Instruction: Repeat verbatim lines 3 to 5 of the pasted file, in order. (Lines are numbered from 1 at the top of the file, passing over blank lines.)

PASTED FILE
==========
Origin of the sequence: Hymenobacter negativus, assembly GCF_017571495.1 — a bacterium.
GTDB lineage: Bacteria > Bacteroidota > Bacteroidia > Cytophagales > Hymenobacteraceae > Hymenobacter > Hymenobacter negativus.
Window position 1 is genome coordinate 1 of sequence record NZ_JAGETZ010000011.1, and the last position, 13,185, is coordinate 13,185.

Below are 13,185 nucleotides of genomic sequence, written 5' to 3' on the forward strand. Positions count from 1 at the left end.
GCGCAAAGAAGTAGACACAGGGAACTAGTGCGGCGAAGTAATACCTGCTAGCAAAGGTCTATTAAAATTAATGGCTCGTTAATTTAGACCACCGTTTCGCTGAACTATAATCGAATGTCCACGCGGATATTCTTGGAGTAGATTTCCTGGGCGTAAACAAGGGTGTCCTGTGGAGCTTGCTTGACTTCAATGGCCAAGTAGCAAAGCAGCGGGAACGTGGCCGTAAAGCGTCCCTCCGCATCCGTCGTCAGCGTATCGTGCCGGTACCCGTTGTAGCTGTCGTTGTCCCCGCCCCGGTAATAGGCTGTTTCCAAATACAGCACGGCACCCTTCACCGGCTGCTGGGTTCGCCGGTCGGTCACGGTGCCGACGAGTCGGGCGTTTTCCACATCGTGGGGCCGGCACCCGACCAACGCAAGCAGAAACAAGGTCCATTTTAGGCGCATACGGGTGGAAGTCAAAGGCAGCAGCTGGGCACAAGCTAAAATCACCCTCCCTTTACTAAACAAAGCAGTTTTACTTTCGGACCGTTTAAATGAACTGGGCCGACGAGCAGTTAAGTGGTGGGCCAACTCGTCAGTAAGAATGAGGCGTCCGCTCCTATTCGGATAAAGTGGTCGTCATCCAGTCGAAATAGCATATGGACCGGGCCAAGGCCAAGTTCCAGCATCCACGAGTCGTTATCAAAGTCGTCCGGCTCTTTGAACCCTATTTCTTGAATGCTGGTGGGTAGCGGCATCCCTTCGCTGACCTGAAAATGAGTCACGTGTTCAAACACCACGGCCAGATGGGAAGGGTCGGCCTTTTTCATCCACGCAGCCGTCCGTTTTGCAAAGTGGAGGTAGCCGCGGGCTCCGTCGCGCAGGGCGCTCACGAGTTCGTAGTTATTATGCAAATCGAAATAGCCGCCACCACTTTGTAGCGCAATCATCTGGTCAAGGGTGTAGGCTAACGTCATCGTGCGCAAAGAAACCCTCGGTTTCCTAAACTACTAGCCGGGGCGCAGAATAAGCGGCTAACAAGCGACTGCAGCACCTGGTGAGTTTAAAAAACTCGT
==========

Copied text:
Window position 1 is genome coordinate 1 of sequence record NZ_JAGETZ010000011.1, and the last position, 13,185, is coordinate 13,185.

Below are 13,185 nucleotides of genomic sequence, written 5' to 3' on the forward strand. Positions count from 1 at the left end.
GCGCAAAGAAGTAGACACAGGGAACTAGTGCGGCGAAGTAATACCTGCTAGCAAAGGTCTATTAAAATTAATGGCTCGTTAATTTAGACCACCGTTTCGCTGAACTATAATCGAATGTCCACGCGGATATTCTTGGAGTAGATTTCCTGGGCGTAAACAAGGGTGTCCTGTGGAGCTTGCTTGACTTCAATGGCCAAGTAGCAAAGCAGCGGGAACGTGGCCGTAAAGCGTCCCTCCGCATCCGTCGTCAGCGTATCGTGCCGGTACCCGTTGTAGCTGTCGTTGTCCCCGCCCCGGTAATAGGCTGTTTCCAAATACAGCACGGCACCCTTCACCGGCTGCTGGGTTCGCCGGTCGGTCACGGTGCCGACGAGTCGGGCGTTTTCCACATCGTGGGGCCGGCACCCGACCAACGCAAGCAGAAACAAGGTCCATTTTAGGCGCATACGGGTGGAAGTCAAAGGCAGCAGCTGGGCACAAGCTAAAATCACCCTCCCTTTACTAAACAAAGCAGTTTTACTTTCGGACCGTTTAAATGAACTGGGCCGACGAGCAGTTAAGTGGTGGGCCAACTCGTCAGTAAGAATGAGGCGTCCGCTCCTATTCGGATAAAGTGGTCGTCATCCAGTCGAAATAGCATATGGACCGGGCCAAGGCCAAGTTCCAGCATCCACGAGTCGTTATCAAAGTCGTCCGGCTCTTTGAACCCTATTTCTTGAATGCTGGTGGGTAGCGGCATCCCTTCGCTGACCTGAAAATGAGTCACGTGTTCAAACACCACGGCCAGATGGGAAGGGTCGGCCTTTTTCATCCACGCAGCCGTCCGTTTTGCAAAGTGGAGGTAGCCGCGGGCTCCGTCGCGCAGGGCGCTCACGAGTTCGTAGTTATTATGCAAATCGAAATAGCCGCCACCACTTTGTAGCGCAATCATCTGGTCAAGGGTGTAGGCTAACGTCATCGTGCGCAAAGAAACCCTCGGTTTCCTAAACTACTAGCCGGGGCGCAGAATAAGCGGCTAACAAGCGACTGCAGCACCTGGTGAGTTTAAAAAACTCGT